Since You Asked: More folks going nuts for coconuts
Recently, I've been hearing a lot about coconut — how it's a lot healthier for us than mainstream nutrition lets on. What's the difference, though, between coconut milk and coconut water. Don't they both come from inside the nut?
— Rachel B., Ashland
Coconut is indeed one of those rising food trends.
Proponents say coconut oil is among the few cooking and baking fats that can be purchased unrefined. It resists going rancid in storage or oxidizing at high temperatures. Vegans like it because it provides some essential fatty acids, a little calcium and a sense of richness in an otherwise low-fat diet.
The American Heart Association and the government's latest dietary guidelines, however, do not recommend coconut oil over other saturated fats. These groups still favor heart-healthy olive oil or canola oil.
But that hasn't kept people from jumping on the coconut bandwagon, although many such products are expensive. Here's a guide:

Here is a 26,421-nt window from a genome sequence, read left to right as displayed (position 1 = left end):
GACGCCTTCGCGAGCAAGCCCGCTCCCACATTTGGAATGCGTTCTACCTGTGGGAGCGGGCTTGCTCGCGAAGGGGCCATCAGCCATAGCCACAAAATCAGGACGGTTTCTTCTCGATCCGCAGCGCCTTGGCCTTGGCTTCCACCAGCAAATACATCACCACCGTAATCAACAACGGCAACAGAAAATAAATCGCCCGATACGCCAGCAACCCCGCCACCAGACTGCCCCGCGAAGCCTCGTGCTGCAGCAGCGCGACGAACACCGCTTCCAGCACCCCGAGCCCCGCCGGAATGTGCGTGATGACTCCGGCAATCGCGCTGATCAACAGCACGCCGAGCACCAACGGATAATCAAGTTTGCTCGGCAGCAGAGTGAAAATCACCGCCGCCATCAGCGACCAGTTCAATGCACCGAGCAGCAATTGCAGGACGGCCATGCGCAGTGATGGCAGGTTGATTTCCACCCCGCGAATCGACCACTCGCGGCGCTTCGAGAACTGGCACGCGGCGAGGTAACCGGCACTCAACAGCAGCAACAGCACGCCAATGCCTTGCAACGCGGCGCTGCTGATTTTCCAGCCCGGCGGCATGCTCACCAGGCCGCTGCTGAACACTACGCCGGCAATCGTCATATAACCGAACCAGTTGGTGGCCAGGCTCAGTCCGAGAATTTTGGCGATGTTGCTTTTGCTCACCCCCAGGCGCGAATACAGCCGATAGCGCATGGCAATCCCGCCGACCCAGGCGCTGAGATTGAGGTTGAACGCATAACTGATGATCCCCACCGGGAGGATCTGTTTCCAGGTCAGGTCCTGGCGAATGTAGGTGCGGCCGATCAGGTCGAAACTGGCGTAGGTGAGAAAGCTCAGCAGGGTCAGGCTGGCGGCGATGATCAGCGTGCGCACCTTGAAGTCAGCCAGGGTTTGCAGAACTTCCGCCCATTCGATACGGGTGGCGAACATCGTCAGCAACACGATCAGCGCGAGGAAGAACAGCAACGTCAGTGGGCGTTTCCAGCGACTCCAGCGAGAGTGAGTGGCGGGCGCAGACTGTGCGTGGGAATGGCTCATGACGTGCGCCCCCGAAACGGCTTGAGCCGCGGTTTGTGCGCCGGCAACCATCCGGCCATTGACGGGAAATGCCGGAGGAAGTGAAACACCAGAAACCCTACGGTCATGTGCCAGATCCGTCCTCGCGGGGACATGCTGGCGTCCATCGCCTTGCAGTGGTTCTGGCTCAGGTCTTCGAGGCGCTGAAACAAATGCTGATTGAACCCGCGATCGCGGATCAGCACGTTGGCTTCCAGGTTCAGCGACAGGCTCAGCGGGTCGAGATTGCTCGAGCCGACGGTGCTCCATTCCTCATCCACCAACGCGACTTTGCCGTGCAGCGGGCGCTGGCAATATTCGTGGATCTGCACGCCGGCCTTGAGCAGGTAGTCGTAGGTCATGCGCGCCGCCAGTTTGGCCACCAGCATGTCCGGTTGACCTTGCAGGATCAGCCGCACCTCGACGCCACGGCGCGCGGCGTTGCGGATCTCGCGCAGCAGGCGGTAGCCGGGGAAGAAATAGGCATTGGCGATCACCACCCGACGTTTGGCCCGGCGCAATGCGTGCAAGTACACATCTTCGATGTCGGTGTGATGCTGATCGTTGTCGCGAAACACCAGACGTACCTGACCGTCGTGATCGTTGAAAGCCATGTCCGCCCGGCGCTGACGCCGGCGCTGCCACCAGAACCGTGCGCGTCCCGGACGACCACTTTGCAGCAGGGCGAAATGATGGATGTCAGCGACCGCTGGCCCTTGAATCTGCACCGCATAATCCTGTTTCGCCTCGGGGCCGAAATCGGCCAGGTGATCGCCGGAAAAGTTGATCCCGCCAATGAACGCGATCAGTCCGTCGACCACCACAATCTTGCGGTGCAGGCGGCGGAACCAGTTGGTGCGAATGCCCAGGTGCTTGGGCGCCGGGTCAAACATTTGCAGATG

- Coconut water — Coconut water is a clear, thin liquid from inside green or young coconuts. One cup of an unflavored variety contains 20 calories, no saturated fat, 250 milligrams of potassium and 150 milligrams of sodium.
- Coconut milk — This thick, white liquid is made by extracting some fat from the grated meat of mature coconuts. It has 197 calories and 20 grams of saturated fat per cup.
- Coconut cream — This is the almost solid cream that rises to the top of coconut milk. Often sold in cans with added sugars and thickeners, it carries a whopping 400 calories and 30 grams of saturated fat per cup.
- Coconut oil — Extracted from coconut meat, one tablespoon contains 117 calories and 12 grams of saturated fat.
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